Yesterday, ESL announced that it’s working on new policies to deal with doping in e-sport tournaments. This was accompanied by the announcement that, from ESL One Cologne onward, ESL will carry out random drug tests on players.
“We’ve believed for some time that the stakes in esports would eventually reach a stage where performance enhancing drugs would begin to be a challenge we’d have to tackle,” ESL’s VP of programming, James Lampkin, told us today. “While we have an existing ban on all drug usage in our events, the recent claims from a top Counter-Strike player that his team had used amphetamines while competing in our most recent major event was the catalyst for us to aggressively pursue new measures to protect our tournament integrity.”
As ESL revealed yesterday, it’s going to be working with two anti-doping agencies (NADA and WADA) to create new policies and strategies in regards to performing enhancing drugs, and to enforce the new rules and administer drug tests.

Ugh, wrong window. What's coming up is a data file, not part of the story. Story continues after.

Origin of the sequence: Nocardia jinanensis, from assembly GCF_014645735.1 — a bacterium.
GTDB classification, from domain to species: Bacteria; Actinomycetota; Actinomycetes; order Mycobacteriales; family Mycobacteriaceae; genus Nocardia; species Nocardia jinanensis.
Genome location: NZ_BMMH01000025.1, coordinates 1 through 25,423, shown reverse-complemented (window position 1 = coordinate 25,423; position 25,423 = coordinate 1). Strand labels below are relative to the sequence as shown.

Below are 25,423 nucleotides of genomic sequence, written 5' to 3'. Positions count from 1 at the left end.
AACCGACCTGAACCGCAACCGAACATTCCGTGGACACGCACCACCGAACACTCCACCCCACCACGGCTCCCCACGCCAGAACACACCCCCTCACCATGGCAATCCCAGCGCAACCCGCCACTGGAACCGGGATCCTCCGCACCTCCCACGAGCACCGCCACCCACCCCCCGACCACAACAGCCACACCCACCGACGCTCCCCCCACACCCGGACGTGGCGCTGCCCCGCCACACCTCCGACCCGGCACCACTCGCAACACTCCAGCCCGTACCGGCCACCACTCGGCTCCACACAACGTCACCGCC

The consequences for doping have not been revealed, yet, but ESL will be making all players aware of them before ESL One Cologne. An appeals process is planned, as well.
“Our goal is to create a larger organizational body including an appeals process for players,” continued Lampkin. “We are very aware of the need for medications and luckily the anti-doping agencies have experience in dealing with these claims. We expect to follow standard world wide models for sports.”
So far, ESL hasn’t received any negative backlash for its change in policy.
“We have received no direct negative feedback from players and most teams and players we have spoken to are embracing our drive to create an equal playing field for all competitors. An important goal for us is to balance the concerns of player privacy with the essential protection of the integrity of our sport and maintaining the fairest competitive environment for all players.”
ESL One Cologne kicks off on August 22nd.